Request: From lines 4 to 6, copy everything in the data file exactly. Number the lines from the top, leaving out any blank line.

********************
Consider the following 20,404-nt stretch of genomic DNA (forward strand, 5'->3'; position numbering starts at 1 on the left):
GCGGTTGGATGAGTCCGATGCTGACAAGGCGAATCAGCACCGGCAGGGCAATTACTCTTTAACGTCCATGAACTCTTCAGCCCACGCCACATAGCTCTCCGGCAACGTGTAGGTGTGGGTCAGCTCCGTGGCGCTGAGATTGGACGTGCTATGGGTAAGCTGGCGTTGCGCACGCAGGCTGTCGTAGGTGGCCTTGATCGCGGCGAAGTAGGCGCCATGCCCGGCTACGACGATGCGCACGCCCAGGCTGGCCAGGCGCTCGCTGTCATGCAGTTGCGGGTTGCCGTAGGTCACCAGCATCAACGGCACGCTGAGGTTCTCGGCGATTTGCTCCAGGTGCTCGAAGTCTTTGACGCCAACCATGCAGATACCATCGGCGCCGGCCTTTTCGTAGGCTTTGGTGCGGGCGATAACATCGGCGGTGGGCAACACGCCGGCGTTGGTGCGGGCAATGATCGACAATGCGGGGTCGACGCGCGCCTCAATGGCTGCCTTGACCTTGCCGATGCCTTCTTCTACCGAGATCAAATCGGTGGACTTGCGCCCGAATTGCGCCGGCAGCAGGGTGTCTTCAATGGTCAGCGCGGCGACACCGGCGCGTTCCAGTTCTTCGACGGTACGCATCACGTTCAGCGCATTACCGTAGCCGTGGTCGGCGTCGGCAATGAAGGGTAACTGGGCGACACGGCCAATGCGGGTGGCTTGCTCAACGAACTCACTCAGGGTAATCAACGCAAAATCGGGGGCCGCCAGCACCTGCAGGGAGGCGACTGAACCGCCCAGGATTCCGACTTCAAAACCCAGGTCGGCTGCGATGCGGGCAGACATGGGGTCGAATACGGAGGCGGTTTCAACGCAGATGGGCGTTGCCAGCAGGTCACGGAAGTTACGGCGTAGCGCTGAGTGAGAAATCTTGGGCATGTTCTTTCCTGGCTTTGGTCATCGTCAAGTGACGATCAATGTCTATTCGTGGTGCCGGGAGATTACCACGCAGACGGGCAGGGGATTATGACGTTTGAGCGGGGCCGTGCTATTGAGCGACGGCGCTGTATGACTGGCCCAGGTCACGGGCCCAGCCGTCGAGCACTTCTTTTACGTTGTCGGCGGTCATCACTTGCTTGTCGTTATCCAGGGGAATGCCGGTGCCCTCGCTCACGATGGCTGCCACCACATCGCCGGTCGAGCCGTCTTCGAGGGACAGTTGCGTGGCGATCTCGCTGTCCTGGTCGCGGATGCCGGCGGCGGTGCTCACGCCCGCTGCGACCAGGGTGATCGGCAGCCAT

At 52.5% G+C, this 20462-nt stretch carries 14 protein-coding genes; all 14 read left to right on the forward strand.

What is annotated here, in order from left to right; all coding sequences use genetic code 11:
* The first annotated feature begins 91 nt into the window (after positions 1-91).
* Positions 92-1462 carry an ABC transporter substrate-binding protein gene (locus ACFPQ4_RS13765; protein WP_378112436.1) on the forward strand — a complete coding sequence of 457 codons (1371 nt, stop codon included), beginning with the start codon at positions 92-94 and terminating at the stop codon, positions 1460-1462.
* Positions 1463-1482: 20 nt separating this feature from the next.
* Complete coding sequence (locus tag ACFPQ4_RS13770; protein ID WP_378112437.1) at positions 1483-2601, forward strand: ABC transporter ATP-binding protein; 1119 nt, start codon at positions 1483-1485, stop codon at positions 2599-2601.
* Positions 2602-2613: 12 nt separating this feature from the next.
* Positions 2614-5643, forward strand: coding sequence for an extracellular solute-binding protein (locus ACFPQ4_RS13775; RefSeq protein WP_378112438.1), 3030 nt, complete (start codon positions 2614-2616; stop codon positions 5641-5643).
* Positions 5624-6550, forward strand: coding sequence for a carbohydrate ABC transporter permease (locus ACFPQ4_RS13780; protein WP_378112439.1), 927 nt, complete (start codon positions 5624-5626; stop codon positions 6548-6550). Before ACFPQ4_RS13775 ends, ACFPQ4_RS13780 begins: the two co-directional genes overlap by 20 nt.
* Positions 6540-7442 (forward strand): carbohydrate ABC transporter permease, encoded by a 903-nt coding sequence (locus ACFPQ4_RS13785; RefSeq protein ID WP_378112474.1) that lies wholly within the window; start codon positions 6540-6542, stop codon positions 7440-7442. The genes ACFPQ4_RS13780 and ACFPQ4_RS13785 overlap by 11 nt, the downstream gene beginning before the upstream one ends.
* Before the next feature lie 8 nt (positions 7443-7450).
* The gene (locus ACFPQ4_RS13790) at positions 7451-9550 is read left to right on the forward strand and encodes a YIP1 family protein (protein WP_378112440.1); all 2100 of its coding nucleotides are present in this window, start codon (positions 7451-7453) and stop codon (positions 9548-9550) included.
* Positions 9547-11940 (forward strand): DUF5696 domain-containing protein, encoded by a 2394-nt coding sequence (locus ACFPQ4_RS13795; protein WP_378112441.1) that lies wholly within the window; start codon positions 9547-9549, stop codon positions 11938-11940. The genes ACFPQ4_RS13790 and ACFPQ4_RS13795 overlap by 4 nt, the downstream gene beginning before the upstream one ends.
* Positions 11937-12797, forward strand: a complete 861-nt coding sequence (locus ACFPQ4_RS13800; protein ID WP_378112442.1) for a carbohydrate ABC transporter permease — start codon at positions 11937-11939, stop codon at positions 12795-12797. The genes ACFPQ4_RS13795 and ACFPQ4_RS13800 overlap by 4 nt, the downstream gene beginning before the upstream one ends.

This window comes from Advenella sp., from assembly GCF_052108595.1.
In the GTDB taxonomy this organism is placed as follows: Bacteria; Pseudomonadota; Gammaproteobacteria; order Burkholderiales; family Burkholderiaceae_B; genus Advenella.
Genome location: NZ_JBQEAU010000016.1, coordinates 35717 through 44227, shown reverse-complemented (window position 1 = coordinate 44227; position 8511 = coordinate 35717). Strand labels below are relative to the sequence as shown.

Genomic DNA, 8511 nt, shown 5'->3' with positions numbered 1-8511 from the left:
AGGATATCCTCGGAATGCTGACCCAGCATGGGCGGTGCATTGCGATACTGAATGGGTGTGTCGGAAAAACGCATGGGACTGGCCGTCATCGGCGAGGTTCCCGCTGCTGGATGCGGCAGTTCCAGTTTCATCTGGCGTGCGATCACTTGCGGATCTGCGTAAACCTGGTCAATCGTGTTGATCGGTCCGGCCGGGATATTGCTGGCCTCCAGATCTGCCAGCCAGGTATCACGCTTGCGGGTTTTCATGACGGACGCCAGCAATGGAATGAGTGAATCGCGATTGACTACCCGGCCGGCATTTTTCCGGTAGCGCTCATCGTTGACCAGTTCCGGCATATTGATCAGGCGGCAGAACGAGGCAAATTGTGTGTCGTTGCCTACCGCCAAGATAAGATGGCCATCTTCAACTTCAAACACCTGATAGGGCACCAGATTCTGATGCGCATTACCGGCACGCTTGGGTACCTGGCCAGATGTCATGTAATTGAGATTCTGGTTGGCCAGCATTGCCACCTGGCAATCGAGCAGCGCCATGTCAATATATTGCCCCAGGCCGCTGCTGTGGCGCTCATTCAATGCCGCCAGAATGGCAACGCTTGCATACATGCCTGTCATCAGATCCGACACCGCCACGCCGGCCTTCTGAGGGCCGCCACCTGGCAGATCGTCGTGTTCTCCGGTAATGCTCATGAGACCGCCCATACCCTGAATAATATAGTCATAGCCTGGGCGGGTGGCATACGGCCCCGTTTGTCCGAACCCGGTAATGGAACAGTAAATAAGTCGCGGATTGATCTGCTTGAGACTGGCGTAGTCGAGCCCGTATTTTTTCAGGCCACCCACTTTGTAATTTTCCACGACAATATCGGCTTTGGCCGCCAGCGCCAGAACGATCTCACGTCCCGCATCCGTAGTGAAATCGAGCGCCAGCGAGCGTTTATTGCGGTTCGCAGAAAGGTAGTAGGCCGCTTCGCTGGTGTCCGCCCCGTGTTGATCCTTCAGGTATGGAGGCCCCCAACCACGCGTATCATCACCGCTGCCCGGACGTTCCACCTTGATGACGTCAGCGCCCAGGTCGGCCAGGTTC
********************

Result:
What is annotated here, in order from left to right; all coding sequences use genetic code 11:
* The first annotated feature begins 91 nt into the window (after positions 1-91).
* Positions 92-1462 carry an ABC transporter substrate-binding protein gene (locus ACFPQ4_RS13765; protein WP_378112436.1) on the forward strand — a complete coding sequence of 457 codons (1371 nt, stop codon included), beginning with the start codon at positions 92-94 and terminating at the stop codon, positions 1460-1462.